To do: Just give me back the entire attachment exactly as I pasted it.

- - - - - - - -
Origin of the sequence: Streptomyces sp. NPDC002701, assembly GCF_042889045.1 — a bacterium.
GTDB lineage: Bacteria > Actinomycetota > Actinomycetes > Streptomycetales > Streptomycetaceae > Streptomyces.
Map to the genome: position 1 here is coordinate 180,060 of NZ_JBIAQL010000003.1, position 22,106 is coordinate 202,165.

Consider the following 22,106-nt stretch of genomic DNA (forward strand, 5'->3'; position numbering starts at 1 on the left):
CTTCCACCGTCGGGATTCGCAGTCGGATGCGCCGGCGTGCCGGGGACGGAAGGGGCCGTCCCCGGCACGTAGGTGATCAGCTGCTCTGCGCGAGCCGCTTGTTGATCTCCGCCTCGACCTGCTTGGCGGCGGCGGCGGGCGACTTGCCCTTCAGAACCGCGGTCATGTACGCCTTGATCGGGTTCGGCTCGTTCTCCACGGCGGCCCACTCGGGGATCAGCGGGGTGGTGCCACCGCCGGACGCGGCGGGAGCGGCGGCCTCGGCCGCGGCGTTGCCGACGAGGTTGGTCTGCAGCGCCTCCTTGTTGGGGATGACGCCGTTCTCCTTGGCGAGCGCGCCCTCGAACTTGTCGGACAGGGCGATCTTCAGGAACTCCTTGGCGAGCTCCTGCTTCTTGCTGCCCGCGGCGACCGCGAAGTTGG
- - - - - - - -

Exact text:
Origin of the sequence: Streptomyces sp. NPDC002701, assembly GCF_042889045.1 — a bacterium.
GTDB lineage: Bacteria > Actinomycetota > Actinomycetes > Streptomycetales > Streptomycetaceae > Streptomyces.
Map to the genome: position 1 here is coordinate 180,060 of NZ_JBIAQL010000003.1, position 22,106 is coordinate 202,165.

Consider the following 22,106-nt stretch of genomic DNA (forward strand, 5'->3'; position numbering starts at 1 on the left):
CTTCCACCGTCGGGATTCGCAGTCGGATGCGCCGGCGTGCCGGGGACGGAAGGGGCCGTCCCCGGCACGTAGGTGATCAGCTGCTCTGCGCGAGCCGCTTGTTGATCTCCGCCTCGACCTGCTTGGCGGCGGCGGCGGGCGACTTGCCCTTCAGAACCGCGGTCATGTACGCCTTGATCGGGTTCGGCTCGTTCTCCACGGCGGCCCACTCGGGGATCAGCGGGGTGGTGCCACCGCCGGACGCGGCGGGAGCGGCGGCCTCGGCCGCGGCGTTGCCGACGAGGTTGGTCTGCAGCGCCTCCTTGTTGGGGATGACGCCGTTCTCCTTGGCGAGCGCGCCCTCGAACTTGTCGGACAGGGCGATCTTCAGGAACTCCTTGGCGAGCTCCTGCTTCTTGCTGCCCGCGGCGACCGCGAAGTTGG